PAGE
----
January 11, 2014

Cultural legacy

What kind of cultural legacy is Tomoko building? Just ask one of her former students: Bora Kim --

After completing my graduate studies, I was faced with the ‘real’ conditions of the job market and the looming concerns of pursuing a career. Having nurtured an appreciation for the arts at a young age, I knew that life goals should foremost be driven by one’s passion. If one thing was certain, I wanted to be surrounded by the arts, to be sustained by the creative energies and output of others and myself that shared this singular passion for the arts. Furthermore, if my passion could benefit the society somehow, I knew that it could be something that I could devote my life to.

My work at the Lower Manhattan Cultural Council enacts this selfsame vision by bringing art and culture to the New York metropolis, more specifically in the heart of the corporate-dominated Financial District. Our goals are to continually humanize the Lower Manhattan area, to bring art and culture where it is lacking most. In working with artists of various backgrounds and disciplines—visual artists, performing artists, musicians, and writers for example—I have come to witness the beautiful impact that the Arts can have in New York’s otherwise forbiddingly corporate environs.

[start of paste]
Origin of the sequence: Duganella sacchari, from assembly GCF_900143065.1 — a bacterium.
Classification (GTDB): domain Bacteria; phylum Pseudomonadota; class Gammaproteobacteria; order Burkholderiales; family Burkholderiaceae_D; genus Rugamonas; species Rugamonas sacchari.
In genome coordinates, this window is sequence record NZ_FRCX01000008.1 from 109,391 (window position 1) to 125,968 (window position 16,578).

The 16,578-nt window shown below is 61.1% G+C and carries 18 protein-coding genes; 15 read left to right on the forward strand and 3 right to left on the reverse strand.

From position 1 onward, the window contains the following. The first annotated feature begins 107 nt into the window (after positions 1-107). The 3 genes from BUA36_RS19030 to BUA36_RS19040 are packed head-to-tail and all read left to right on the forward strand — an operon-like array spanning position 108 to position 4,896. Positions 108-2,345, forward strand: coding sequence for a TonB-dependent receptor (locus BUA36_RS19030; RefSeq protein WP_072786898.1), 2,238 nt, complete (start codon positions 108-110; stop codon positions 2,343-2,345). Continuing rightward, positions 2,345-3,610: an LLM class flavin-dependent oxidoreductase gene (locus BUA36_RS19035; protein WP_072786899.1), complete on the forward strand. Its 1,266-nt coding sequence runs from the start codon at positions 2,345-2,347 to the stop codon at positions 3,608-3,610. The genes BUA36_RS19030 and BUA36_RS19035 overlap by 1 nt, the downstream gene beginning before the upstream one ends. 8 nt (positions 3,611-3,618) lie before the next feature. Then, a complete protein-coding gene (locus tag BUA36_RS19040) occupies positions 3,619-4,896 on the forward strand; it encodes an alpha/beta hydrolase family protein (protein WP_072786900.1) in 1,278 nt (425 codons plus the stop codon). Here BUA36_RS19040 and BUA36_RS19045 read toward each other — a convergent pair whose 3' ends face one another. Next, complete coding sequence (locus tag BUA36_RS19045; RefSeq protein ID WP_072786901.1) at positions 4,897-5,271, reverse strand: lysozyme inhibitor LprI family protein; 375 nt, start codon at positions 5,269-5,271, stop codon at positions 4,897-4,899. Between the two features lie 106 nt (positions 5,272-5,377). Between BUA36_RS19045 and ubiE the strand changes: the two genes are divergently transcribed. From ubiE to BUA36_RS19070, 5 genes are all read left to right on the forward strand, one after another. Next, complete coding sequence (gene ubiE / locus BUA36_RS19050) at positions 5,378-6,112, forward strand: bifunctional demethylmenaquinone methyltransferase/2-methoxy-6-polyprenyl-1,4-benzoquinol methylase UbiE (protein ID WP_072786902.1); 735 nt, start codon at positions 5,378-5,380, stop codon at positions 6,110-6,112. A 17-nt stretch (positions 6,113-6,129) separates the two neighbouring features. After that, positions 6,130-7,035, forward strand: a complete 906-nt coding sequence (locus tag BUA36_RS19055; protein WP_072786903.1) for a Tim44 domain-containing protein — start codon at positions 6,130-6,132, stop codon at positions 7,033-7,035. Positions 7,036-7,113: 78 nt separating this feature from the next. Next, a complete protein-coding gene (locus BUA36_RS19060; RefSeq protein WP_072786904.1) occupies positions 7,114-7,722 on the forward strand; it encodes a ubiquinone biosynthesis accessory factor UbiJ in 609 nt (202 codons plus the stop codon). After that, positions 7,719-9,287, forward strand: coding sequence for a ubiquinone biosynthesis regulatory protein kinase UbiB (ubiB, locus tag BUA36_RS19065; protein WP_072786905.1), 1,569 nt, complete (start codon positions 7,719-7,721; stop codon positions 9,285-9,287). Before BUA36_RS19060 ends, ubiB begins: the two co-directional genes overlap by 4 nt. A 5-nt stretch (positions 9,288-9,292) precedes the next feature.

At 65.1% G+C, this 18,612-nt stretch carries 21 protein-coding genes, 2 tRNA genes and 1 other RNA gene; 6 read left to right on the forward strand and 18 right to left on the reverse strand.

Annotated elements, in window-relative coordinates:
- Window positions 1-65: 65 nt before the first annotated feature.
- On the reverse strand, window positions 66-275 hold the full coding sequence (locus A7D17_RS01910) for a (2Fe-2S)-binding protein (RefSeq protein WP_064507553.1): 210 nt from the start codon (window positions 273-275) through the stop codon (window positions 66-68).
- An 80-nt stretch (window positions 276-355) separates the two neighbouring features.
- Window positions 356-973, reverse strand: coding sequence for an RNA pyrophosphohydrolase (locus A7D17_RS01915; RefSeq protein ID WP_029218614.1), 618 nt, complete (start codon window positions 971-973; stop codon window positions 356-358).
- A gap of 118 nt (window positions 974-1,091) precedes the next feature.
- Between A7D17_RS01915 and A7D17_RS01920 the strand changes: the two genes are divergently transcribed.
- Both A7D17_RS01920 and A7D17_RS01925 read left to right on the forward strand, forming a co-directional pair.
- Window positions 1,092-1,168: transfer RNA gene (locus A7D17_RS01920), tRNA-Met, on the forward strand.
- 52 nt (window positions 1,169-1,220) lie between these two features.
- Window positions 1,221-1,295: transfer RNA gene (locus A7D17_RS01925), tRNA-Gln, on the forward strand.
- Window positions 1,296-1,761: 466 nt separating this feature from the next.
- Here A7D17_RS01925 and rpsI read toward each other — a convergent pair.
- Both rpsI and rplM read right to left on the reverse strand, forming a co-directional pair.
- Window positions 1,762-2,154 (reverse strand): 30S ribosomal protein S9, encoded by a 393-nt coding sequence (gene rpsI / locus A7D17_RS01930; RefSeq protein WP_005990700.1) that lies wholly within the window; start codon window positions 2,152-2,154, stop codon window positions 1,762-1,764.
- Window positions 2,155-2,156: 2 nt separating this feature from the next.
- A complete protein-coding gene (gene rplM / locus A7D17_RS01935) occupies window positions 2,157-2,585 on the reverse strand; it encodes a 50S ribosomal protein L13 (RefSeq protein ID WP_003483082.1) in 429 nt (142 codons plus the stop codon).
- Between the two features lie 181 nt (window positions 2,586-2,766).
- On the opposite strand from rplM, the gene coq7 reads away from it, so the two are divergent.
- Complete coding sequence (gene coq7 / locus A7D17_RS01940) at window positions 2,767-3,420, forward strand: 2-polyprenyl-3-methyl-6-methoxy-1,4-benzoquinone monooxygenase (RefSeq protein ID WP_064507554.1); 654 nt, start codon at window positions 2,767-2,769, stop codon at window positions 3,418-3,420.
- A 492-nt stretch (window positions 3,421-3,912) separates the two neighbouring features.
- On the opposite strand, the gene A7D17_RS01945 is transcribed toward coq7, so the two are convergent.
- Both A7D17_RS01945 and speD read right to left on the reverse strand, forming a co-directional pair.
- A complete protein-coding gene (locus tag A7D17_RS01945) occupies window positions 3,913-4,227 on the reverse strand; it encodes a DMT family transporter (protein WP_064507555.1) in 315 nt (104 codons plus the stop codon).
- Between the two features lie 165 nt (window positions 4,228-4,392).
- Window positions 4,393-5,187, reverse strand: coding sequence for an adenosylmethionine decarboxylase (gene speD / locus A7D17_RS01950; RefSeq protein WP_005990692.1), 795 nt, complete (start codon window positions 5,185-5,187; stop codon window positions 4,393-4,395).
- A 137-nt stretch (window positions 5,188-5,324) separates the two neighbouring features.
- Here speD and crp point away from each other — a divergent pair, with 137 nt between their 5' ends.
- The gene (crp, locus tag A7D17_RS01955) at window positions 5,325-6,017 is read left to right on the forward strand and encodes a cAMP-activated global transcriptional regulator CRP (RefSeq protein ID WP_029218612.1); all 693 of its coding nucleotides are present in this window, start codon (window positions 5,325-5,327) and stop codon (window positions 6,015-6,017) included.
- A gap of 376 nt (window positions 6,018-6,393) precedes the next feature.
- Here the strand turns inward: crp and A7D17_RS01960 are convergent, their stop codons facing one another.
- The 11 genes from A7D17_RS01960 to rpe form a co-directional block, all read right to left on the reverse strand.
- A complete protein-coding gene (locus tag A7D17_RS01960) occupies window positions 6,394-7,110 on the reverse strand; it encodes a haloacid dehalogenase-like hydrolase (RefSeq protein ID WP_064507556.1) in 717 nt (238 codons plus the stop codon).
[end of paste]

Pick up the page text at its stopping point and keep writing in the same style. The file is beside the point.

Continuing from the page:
Of course, this realization and subsequent motivation were far from innate. They came from years of my own personal devotion to the study of Classical music. If it weren’t for the difficult years of training and what it meant to pour passion into an art form, I would not be able to muster the hard work and dedication into what I do. The teachings and contributions of Tomoko Hagiwara inevitably factor into this, and I consider myself most fortunate to have taken part in her tutelage and guidance. Without her influence, I would not have experienced the transformative aspects of the arts. Classical music, like other art forms, is so fundamentally infused with the human spirit and emotion that it would be inconceivable without passion. It is solely after having tasted what minimal challenges I personally faced in my Classical training and their monumental outcomes, that I can genuflect to the beauty and the necessity of the arts, for the good of our community and society, and most deeply within ourselves.

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